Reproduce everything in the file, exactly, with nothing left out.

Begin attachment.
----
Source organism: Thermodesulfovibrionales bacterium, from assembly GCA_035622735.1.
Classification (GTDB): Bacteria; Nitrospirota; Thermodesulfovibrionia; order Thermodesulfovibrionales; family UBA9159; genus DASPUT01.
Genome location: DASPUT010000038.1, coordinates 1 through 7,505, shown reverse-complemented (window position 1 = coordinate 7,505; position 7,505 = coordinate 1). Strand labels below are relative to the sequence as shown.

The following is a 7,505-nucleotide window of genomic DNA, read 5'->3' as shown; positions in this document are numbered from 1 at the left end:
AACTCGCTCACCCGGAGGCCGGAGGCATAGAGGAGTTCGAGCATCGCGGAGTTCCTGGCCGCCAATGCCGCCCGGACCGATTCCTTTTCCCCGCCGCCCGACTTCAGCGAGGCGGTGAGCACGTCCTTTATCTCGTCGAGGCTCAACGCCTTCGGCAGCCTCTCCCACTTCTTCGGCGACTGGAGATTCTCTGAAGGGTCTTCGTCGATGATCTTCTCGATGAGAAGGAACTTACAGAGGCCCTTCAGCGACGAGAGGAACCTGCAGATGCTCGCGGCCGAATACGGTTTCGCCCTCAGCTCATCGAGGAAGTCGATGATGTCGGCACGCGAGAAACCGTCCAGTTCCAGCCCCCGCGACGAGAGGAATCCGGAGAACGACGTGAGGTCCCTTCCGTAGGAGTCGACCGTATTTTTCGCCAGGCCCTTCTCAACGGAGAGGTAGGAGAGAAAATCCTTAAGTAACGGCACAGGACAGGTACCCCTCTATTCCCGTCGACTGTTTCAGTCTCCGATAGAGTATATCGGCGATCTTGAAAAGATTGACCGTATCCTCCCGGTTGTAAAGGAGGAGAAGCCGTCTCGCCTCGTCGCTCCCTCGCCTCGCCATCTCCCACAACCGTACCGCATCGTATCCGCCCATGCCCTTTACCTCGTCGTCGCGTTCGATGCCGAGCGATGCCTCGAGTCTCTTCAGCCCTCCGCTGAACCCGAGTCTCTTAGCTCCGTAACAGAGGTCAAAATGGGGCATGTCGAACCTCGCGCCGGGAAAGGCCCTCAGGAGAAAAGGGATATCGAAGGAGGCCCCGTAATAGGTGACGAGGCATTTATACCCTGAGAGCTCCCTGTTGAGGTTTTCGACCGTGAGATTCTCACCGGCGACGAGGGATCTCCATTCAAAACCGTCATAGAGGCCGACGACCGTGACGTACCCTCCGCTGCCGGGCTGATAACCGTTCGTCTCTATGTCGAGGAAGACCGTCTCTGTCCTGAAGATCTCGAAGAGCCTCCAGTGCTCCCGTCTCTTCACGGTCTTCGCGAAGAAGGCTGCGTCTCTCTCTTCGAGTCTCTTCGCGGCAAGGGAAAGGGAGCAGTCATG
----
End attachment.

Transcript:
Source organism: Thermodesulfovibrionales bacterium, from assembly GCA_035622735.1.
Classification (GTDB): Bacteria; Nitrospirota; Thermodesulfovibrionia; order Thermodesulfovibrionales; family UBA9159; genus DASPUT01.
Genome location: DASPUT010000038.1, coordinates 1 through 7,505, shown reverse-complemented (window position 1 = coordinate 7,505; position 7,505 = coordinate 1). Strand labels below are relative to the sequence as shown.

The following is a 7,505-nucleotide window of genomic DNA, read 5'->3' as shown; positions in this document are numbered from 1 at the left end:
AACTCGCTCACCCGGAGGCCGGAGGCATAGAGGAGTTCGAGCATCGCGGAGTTCCTGGCCGCCAATGCCGCCCGGACCGATTCCTTTTCCCCGCCGCCCGACTTCAGCGAGGCGGTGAGCACGTCCTTTATCTCGTCGAGGCTCAACGCCTTCGGCAGCCTCTCCCACTTCTTCGGCGACTGGAGATTCTCTGAAGGGTCTTCGTCGATGATCTTCTCGATGAGAAGGAACTTACAGAGGCCCTTCAGCGACGAGAGGAACCTGCAGATGCTCGCGGCCGAATACGGTTTCGCCCTCAGCTCATCGAGGAAGTCGATGATGTCGGCACGCGAGAAACCGTCCAGTTCCAGCCCCCGCGACGAGAGGAATCCGGAGAACGACGTGAGGTCCCTTCCGTAGGAGTCGACCGTATTTTTCGCCAGGCCCTTCTCAACGGAGAGGTAGGAGAGAAAATCCTTAAGTAACGGCACAGGACAGGTACCCCTCTATTCCCGTCGACTGTTTCAGTCTCCGATAGAGTATATCGGCGATCTTGAAAAGATTGACCGTATCCTCCCGGTTGTAAAGGAGGAGAAGCCGTCTCGCCTCGTCGCTCCCTCGCCTCGCCATCTCCCACAACCGTACCGCATCGTATCCGCCCATGCCCTTTACCTCGTCGTCGCGTTCGATGCCGAGCGATGCCTCGAGTCTCTTCAGCCCTCCGCTGAACCCGAGTCTCTTAGCTCCGTAACAGAGGTCAAAATGGGGCATGTCGAACCTCGCGCCGGGAAAGGCCCTCAGGAGAAAAGGGATATCGAAGGAGGCCCCGTAATAGGTGACGAGGCATTTATACCCTGAGAGCTCCCTGTTGAGGTTTTCGACCGTGAGATTCTCACCGGCGACGAGGGATCTCCATTCAAAACCGTCATAGAGGCCGACGACCGTGACGTACCCTCCGCTGCCGGGCTGATAACCGTTCGTCTCTATGTCGAGGAAGACCGTCTCTGTCCTGAAGATCTCGAAGAGCCTCCAGTGCTCCCGTCTCTTCACGGTCTTCGCGAAGAAGGCTGCGTCTCTCTCTTCGAGTCTCTTCGCGGCAAGGGAAAGGGAGCAGTCATG